TOWNE v. AMERICAN FAMILY MUTUAL INSURANCE COMPANY, No. 1:2009cv00814 - Document 32 (S.D. Ind. 2010)

Court Description: ENTRY granting 11 Motion to Remand and Request for Fees (see Entry for details). Signed by Judge Richard L. Young on 2/22/2010. (PG)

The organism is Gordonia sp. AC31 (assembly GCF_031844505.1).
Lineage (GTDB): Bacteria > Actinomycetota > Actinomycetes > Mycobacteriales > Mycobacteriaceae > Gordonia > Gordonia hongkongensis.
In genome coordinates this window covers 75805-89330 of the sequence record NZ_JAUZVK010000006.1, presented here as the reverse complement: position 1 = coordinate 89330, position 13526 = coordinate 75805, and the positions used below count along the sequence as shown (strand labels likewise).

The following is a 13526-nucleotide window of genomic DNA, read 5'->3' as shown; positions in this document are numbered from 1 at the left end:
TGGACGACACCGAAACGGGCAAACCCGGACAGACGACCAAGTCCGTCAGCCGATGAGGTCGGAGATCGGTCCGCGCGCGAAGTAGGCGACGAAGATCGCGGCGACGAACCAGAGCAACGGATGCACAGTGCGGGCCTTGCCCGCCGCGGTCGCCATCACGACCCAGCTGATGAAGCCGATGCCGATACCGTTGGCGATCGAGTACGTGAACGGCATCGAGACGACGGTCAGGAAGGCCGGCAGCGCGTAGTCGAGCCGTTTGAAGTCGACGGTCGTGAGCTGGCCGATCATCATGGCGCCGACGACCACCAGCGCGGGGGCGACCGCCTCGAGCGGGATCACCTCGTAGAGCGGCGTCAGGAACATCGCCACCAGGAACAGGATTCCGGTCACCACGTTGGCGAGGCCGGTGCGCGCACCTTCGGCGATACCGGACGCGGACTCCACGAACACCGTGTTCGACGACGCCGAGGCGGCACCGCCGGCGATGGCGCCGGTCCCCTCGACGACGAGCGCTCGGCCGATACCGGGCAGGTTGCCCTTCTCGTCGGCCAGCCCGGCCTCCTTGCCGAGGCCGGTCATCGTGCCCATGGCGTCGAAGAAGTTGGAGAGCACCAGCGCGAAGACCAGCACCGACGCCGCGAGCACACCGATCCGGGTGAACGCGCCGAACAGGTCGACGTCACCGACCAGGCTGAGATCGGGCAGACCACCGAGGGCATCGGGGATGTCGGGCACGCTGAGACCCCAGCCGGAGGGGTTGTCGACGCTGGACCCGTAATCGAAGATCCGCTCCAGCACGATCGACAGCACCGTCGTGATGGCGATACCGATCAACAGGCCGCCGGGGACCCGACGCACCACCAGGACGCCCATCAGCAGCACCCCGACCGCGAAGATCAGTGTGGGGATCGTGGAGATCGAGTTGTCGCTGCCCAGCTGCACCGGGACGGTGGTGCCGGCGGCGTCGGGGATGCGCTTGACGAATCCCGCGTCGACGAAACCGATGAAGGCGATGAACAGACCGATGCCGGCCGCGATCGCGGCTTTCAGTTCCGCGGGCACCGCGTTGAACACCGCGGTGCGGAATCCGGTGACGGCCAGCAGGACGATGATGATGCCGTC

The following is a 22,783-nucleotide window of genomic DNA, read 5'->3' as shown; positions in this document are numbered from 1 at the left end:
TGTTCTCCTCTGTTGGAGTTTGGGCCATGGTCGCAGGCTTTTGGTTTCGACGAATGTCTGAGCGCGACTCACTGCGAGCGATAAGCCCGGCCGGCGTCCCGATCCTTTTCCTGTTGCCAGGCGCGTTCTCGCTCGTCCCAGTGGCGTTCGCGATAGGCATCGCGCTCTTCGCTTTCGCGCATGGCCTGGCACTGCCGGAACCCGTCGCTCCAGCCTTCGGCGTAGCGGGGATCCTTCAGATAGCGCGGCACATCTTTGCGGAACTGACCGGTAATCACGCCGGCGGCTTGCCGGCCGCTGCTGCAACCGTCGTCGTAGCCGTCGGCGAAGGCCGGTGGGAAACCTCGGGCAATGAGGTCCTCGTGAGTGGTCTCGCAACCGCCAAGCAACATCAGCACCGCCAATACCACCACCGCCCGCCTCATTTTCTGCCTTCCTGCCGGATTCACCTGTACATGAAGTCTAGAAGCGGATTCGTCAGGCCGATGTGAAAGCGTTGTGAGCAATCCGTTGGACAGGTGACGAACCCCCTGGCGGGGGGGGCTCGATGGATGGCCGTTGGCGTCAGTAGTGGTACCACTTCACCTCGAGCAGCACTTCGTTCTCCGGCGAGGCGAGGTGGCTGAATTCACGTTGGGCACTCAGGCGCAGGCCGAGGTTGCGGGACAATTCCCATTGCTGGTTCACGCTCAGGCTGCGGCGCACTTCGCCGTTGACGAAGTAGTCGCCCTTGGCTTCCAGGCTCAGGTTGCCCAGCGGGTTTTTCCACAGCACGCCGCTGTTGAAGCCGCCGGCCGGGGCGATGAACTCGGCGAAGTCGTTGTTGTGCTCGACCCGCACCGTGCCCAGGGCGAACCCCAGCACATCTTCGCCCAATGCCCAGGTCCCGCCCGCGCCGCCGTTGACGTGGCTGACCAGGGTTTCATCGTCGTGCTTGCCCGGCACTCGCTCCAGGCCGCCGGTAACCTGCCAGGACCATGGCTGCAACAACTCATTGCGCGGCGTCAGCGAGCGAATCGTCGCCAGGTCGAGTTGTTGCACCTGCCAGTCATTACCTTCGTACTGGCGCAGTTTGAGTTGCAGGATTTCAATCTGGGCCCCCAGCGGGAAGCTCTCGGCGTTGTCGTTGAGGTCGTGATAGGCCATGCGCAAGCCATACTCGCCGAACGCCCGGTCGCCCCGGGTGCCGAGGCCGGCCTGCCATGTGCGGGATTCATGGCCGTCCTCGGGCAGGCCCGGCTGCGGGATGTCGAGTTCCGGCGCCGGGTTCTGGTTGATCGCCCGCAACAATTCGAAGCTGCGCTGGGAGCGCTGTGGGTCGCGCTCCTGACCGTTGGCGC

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TOWNE v. AMERICAN FAMILY MUTUAL INSURANCE COMPANY Doc. 32 UNITED STATES DISTRICT COURT SOUTHERN DISTRICT OF INDIANA INDIANAPOLIS DIVISION STEPHANIE A. TOWNE, Plaintiff, vs. AMERICAN FAMILY MUTUAL INSURANCE COMPANY, Defendant. ) ) ) ) ) ) ) ) 1:09-cv-0814-RLY-DML ENTRY ON PLAINTIFF’S MOTION TO REMAND AND REQUEST FOR FEES On March 12, 2009, Stephanie A. Towne (“Plaintiff”) commenced a civil action in Marion Superior Court against American Family Mutual Insurance Company (“Defendant”). Plaintiff’s complaint alleged breach of contract, claiming that Defendant failed to pay all or part of Plaintiff’s claim for benefits under a policy issued by Defendant. On April, 29, 2009, Defendant filed a Motion to Dismiss for lack of service, which was denied on May 29, 2009, by the state court. On June 30, 2009, Defendant filed a Notice of Removal in Marion Superior Court, and a Verified Petition for Removal in this court. On July 14, 2009, Plaintiff filed the present Motion to Remand and Request for Fees, claiming that Defendant’s removal motion is untimely because it was filed more than thirty days after Defendant received service of Plaintiff’s initial complaint. Furthermore, Plaintiff alleges that Defendant has waived the right to remove because 1 Defendant participated in the action in state court. Based on the foregoing reasons, the court GRANTS Plaintiff’s Motion to Remand and Request for Fees. I. Facts 1. Plaintiff resides in Marion County, Indiana, and her real property and residence thereon was insured pursuant to a policy agreement with Defendant. (Plaintiff’s Complaint (“Complaint”) ¶ 1). 2. Defendant is a corporation with its principal place of business located in Madison, Wisconsin, and is licensed to sell insurance policies in the State of Indiana. (Id. ¶ 2). 3. On March 16, 2008, and again on March 22, 2008, Plaintiff alleges that an unknown person or persons entered Plaintiff’s residence and ignited a fire, which caused significant damage to the structure of the house and the contents therein, and that Defendant failed to pay Plaintiff’s claim under the insurance policy, therefore, breaching the contract between Plaintiff and Defendant. (Id. ¶ 3, 6). 4. On March 12, 2009, Plaintiff filed suit in Marion Superior Court, seeking money damages from the Defendant for failure to compensate Plaintiff for losses from the fire to Plaintiff’s residence, pursuant to the insurance policy. (Id. ¶ 6-7). That same day, Plaintiff sent a copy of the summons and complaint by certified mail to Defendant’s corporate headquarters in Madison, Wisconsin. (Plaintiff’s Motion to Remand and Request for Fees (“Remand”), Exhibit F (“Exhibit F”) ¶ 2). 5. On March 16, 2009, Plaintiff’s counsel spoke with, and emailed the complaint to, 2 Renee Faught (“Faught”), Defendant’s in-house counsel. (Remand ¶ 2; Remand, Exhibit A (“Exhibit A”)). 6. That same day, Faught responded to Plaintiff’s email, acknowledging receipt of the complaint, and stated that she would inform Defendant’s managing attorney about the matter. (Remand ¶ 3; Remand, Exhibit B (“Exhibit B”)). 7. On March 19, 2009, William Lukens (“Lukens”) filed an appearance in Marion Superior Court as an attorney representing Defendant, and also filed a Petition for Enlargement of Time to Plead. (Remand ¶ 4; Remand, Exhibit C (“Exhibit C”)). 8. On April 29, 2009, Defendant filed a Motion to Dismiss for lack of service. (Remand ¶ 5). 9. On May 8, 2009, Plaintiff’s counsel sent an email to Defendant, which requested withdrawal of the motion to dismiss, and included a scanned copy of the summons on file at the Marion Superior Court Clerk’s office. (Remand ¶ 6; Remand, Exhibit D (“Exhibit D”)). 10. The scanned summons shows that it was received on March 23, 2009, at Defendant’s principal place of business in Madison, Wisconsin, and the return receipt was signed by Elliott Franklin (“Franklin”). (Exhibit D). 11. Defendant responded to Plaintiff’s email by arguing that a review of the summons indicated improper service under Indiana Trial Rule 4.6, and that Defendant’s motion to dismiss was proper due to the court’s lack of jurisdiction over Defendant. (Remand ¶ 6; Remand, Exhibit E (“Exhibit E”)). 3 12. On May 12, 2009, Plaintiff filed a motion to strike Defendant’s Motion to Dismiss, claiming that service was proper because it satisfied the requirements of Indiana Trial Rule 4(A). (Remand ¶ 7; Remand, Exhibit F (“Exhibit F”)). 13. On May 29, 2009, the Marion Superior Court denied Defendant’s Motion to Dismiss for lack of service. (Remand ¶ 9). 14. On June 4, 2009, Plaintiff served the Alias Summons and Complaint upon Defendant’s resident agent, Peter Fedij, in Indianapolis, Indiana. (Defendant’s Verified Petition for Removal of Action (“Petition”) ¶ 1; Petition, Exhibit A, Alias Summons; Defendant’s Response to Plaintiff’s Motion to Remand and Request for Fees (“Response”) at 2; Response, Exhibit 1, Affidavit of Peter Fedij (“Fedij Aff.”) ¶ 4). 15. On June 8, 2009, Defendant filed an answer and affirmative defenses to the Plaintiff’s Complaint and claims in Marion Superior Court. (Notice of Removal, Exhibit 1, State Court Records). 16. On June 30, 2009, Defendant filed a Notice of Removal in Marion Superior Court, and a Verified Petition for Removal of Action in federal district court, pursuant to 28 U.S.C. § 1441. (Petition ¶¶ 2, 4). 17. In the Petition, Defendant acknowledged that grounds for diversity jurisdiction exist because the amount in controversy exceeds $75,000 and the suit is between citizens of different states. (Id. ¶¶ 4-8). 18. On July 14, 2009, Plaintiff filed the present Motion to Remand and Request for 4 Fees. II. Discussion Removal is proper if based on statutorily permissible grounds, and if it is timely. 28 U.S.C. § 1441; 28 U.S.C. § 1446; Boyd v. Phoenix Funding Corp., 366 F.3d 524, 52932 (7th Cir. 2004). The party seeking to remove an action and invoking federal jurisdiction “bears the burden of demonstrating that removal is proper.” Boyd, 366 F.3d at 529. In general, “a case may be removed only if ‘the suit – as the plaintiff framed or could easily have framed it in the complaint – would have been within the district court’s original jurisdiction at the time of the removal.’” Shannon v. Shannon, 965 F.2d 542, 545 (7th Cir. 1992) (quoting Fed. Deposit Ins. Corp. v. Elefant, 790 F.2d 661, 667 (7th Cir. 1986)). However, the Seventh Circuit has cautioned that “courts should interpret the removal statute narrowly and presume that the plaintiff may choose his or her forum.” Doe v. Allied-Signal, Inc., 985 F.2d 908, 911 (7th Cir. 1993). A. Timeliness of Defendant’s Petition for Removal Plaintiff moves for remand on the grounds that the removal was untimely under 28 U.S.C. § 1446(b), which provides: The notice of removal of a civil action or proceeding shall be filed within thirty days after the receipt by the defendant, through service or otherwise, of a copy of the initial pleading setting forth the claim for relief upon which such action or proceeding is based, or within thirty days after the service of summons upon the defendant if such initial pleading has then been filed in court and is not required to be served on the defendant, whichever period is shorter. 5 One issue presented in this case is whether Defendant’s Petition for Removal was timely under the thirty day limitation on which removal can be sought. Defendant argues that service of the complaint and summons was not perfected until June 4, 2009, the day upon which Plaintiff served Defendant’s resident agent a copy of the complaint and summons by certified mail, and that therefore, the petition for removal filed on June 30, 2009, was timely filed. Plaintiff argues that service upon the Defendant was sufficient because Plaintiff reasonably informed Defendant of the action being instituted. Plaintiff supports this contention by showing that: (1) Defendant acknowledged receipt of the complaint and summons, which is evidenced by participation in the state court suit; (2) Defendant signed and dated a return receipt of the pleadings; and (3) the parties’ email correspondence acknowledged receipt of the pleadings. Since this action was filed in an Indiana state court, the sufficiency of service is determined by Indiana law. The Indiana Trial Rules specify certain individuals who may be served when serving an organization: “[i]n the case of a domestic or foreign organization upon an executive officer thereof, or if there is an agent appointed or deemed by law to have been appointed to receive service, then upon such agent.” IND. T.R. 4.6(A)(1). If the formal requirements for service under Trial Rule 4.6 are not met, service can still be effectuated pursuant to Trial Rule 4.15(F): “[n]o summons or the service thereof shall be set aside or be adjudged insufficient when either is reasonably calculated to inform the person to be served that an action has been instituted against him . . . .” IND. T.R. 4.15(F). 6 In WW Extended Care, Inc. v. Aetna Life Ins. Co., 755 N.E.2d 712 (Ind. Ct. App. 2001), the Indiana Court of Appeals discussed the service requirements of Trial Rule 4.6 in the context of determining whether personal jurisdiction existed over an organization, when the formal service requirements of Trial Rule 4.6 were not met. The Court of Appeals recognized that, in contrast to other trial rules that require service to be made upon certain parties, Trial Rule 4.6 is discretionary in that it“provides that service may be made upon an . . . organization . . . .” 755 N.E.2d at 716 (quoting Washington v. Allison, 593 N.E.2d 1273, 1275 (Ind. Ct. App. 1992) (emphasis in original)). The Court found that “[t]he discretionary nature of . . . T.R. 4.6, coupled with the provision in T.R. 4.15(F) . . . is evidence that personal jurisdiction is acquired by any method of service of summons which comports with due process.” Id The Court of Appeals found that service of the pleadings was accomplished by merely sending them to the defendant insurance company, without addressing them to a specific individual. Although the Court found that the method of service was insufficient under Trial Rule 4.6 (because it did not serve an individual listed under the rule), the service satisfied Trial Rule 4.15(F) because “it was reasonably calculated to inform [the insurance company] that an action had been instituted against it.” WW Extended Care, Inc., 755 N.E.2d at 716. The Court also took into account that the plaintiff contacted the insurance company’s counsel, in an attempt to discuss the matter and provide the insurance company with requested information, thus showing that the insurance company was aware of the action instituted against it. Id. Even though Indiana courts clearly 7 establish that actual notice of a lawsuit alone will not cure defective service, “[actual notice] may be considered in determining whether the notice was reasonably calculated to inform an organization of the action,” and, therefore, satisfy Trial Rule 4.15(F). Northwestern, 717 N.E.2d at 954-55; Overhauser, 549 N.E.2d at 71, 73; Glennar Mercury-Lincoln, Inc. v. Riley, 338 N.E.2d 670, 675 (Ind. Ct. App. 1975). On March 12, 2009, Plaintiff first sent the summons and complaint to Defendant’s corporate office in Madison, Wisconsin by certified mail. The parcel was not addressed to a specific person, and, therefore, when it arrived to Defendant’s office on March 23, 2009, Franklin, a mail room employee, signed the receipt. (Fedij. Aff. ¶ 5). Plaintiff’s counsel also sent an electronic copy of the complaint via email to Defendant’s in-house counsel. The correspondence from Defendant’s in-house counsel acknowledged receipt of the complaint, and indicated that the complaint would be sent to the proper attorney. Based on the facts, it appears that Defendant was not properly served pursuant to Trial Rule 4.6. Therefore, the court must determine whether Plaintiff’s initial service is sufficient under Rule 4.15(F). Indiana Trial Rule 4.15(F) is meant to cure any technical deficiencies involving service of process, and Defendant’s actual notice of the suit, as evidenced by email correspondence and participation in the suit, can be considered in the determination of whether service reasonably informed the organization that the action had been instituted against it. Northwestern, 717 N.E.2d 947. On March 19, 2009, Lukens filed an appearance on behalf of the Defendant in Marion Superior Court, and also filed a petition 8 for enlargement of time to plead, further evidencing that Defendant’s counsel was reasonably informed about the pending action. On April 29, 2009, Defendant filed a motion to dismiss for lack of service, which the state court denied on May 29, 2009. Subsequent correspondence, in which Plaintiff asked the Defendant to withdraw the motion to dismiss, also shows that Defendant was aware of the suit. Therefore, the court concludes that Plaintiff’s initial service to Defendant’s Madison, Wisconsin headquarters, although not sufficient under Trial Rule 4.6, is cured under Trial Rule 4.15(F) because Plaintiff’s error in service was a mere technicality, and Defendant’s actions indicate reasonable awareness of the instituted lawsuit. Under § 1446(b), a defendant’s time to remove is triggered by two circumstances: (1) “simultaneous service of the summons and complaint,” or (2) “receipt of the complaint ‘through service or otherwise,’ after and apart from the service of the summons.” Murphy Bros., Inc. v. Michetti Pipe Stringing, Inc., 526 U.S. 344, 347-48 (1999); Boyd, 366 F.3d at 530. However, mere receipt of the complaint, unattended by any formal service, is insufficient to trigger Defendant’s time to remove because “one becomes a party officially, and is required to take action in that capacity, only upon service of a summons or other authority-asserting measure stating the time within which the party served must appear and defend.” Id. Since Plaintiff’s initial attempt at service reasonably notified Defendant of the pending lawsuit, it is sufficient under Trial Rule 4.15(F). Therefore, the time to remove the case was triggered upon receipt of the summons and complaint at Defendant’s Madison, Wisconsin headquarters on March 23, 9 2009. Defendant did not file for removal until June 30, 2009, which was beyond the thirty day statutory period pursuant to 28 U.S.C. § 1446(b). Therefore, Defendant’s petition for removal is untimely, and the court GRANTS Plaintiff’s motion to remand. B. Waiver Although the court finds that remand is appropriate because Defendant’s Verified Petition for Remand was untimely, Plaintiff further argues that remand should be granted on the basis of waiver. Plaintiff alleges that Defendant’s filing of the motion to dismiss in state court constitutes a waiver of the ability to remove the action. The Seventh Circuit allows remand on the theory that a defendant has waived his right to removal in certain circumstances. Fate v. Buckeye State Mut. Ins. Co., 174 F.Supp.2d 876, 881 (N.D. Ind. 2001). In Fate, the district court found that the defendant waived his right to remove by participating in the case at the state court level. Only after the state court denied the defendant’s motion to dismiss did the defendant seek to remove the case to federal court. The court found that since the defendant “sought affirmative action in state court before removing to federal court, it evidenced an intent to litigate in state court . . . [and, therefore,] waived its right to remove this case to federal court.” Id. at 882. This is because one of the primary purposes of limiting the time in which an action can be removed to federal court is to “prevent[] defendants, unhappy with adverse state court rulings, from taking a ‘second bite at the apple’ in federal court.” Id. at 880. Defendant does not allege that there was any question of whether diversity jurisdiction existed in the initial filing of this law suit. Similar to the defendant in Fate, 10 defendant participated in the state court action by filing an appearance, continuance, and a motion to dismiss. Only after the state court denied Defendant’s motion to dismiss did Defendant file the Notice of Removal in state court and the Verified Petition for Removal in this court. Based on the Defendant’s activities and participation in the lawsuit at the state court level, it seems that Defendant is attempting to take a second bite of the proverbial apple, thereby waiving his right to remove the case to federal court. Therefore, the court GRANTS Plaintiff’s motion to remand on the basis of waiver. C. Imposition of Fees Plaintiff also moves the court to award attorney fees incurred in seeking remand of this action. 28 U.S.C. § 1447(c) states in relevant part, “[a]n order remanding the case may require payment of just costs and any actual expenses, including attorney fees, incurred as a result of removal.” 28 U.S.C. § 1447(c). A district court “has jurisdiction to award attorney’s fees under § 1447(c) . . . .” Wis. v. Hotline Industries, Inc., 236 F.3d 363, 365 (7th Cir. 2000). Section 1447(c) is not a sanctions rule, rather, it is a fee-shifting statute. Tenner v. Zurek, 168 F.3d 328, 329-30 (7th Cir. 1999). Therefore, a defendant’s bad faith in filing for removal “may strengthen the position of a party that has obtained a remand, but it is not essential to an award [under § 1447(c)] . . . .” Garbie v. DaimlerChrysler Corp., 211 F.3d 407, 410 (7th Cir. 2000). The purpose of a fee-shifting statute, such as § 1447(c) is to make the victorious party whole, as opposed to punishing the party filing the losing action. Hotline, 236 F.3d at 367-68; Garbie, 211 F.3d at 411. Section 1447(c) only allows recovery of actual fees incurred as a result of pleading 11 against removal. Id. at 367. Defendant’s brief focuses solely on arguments related to the appropriateness of Defendant’s filing for removal, and does not raise the issue of the imposition of fees. Because the court finds that removal was improper, Defendant must compensate the Plaintiff for actual costs incurred by the Plaintiff in relation to the removal action. Plaintiff bears the burden of proving these amounts. Id. at 368. Therefore, the court GRANTS Plaintiff’s request for fees, and orders Plaintiff to submit documentation within thirty (30) days of the date of this entry showing actual fees incurred in relation to Defendant’s removal motion. III. Conclusion Based on the foregoing reasons, the court hereby GRANTS Plaintiff’s Motion for Remand and Request for Fees (Docket #11). Plaintiff shall submit documentation showing actual fees incurred so that the court may determine the proper amount of fees to award. SO ORDERED the 22nd day of February 2010. __________________________________ RICHARD L. YOUNG, CHIEF JUDGE RICHARD L. YOUNG, CHIEF JUDGE United States District Court United States District Court Southern District of Indiana Southern District of Indiana 12 Electronic Copies To: John L. Davis PRITZKE & DAVIS LLP Robert Scott O'Dell O'DELL & ASSOCIATES PC 13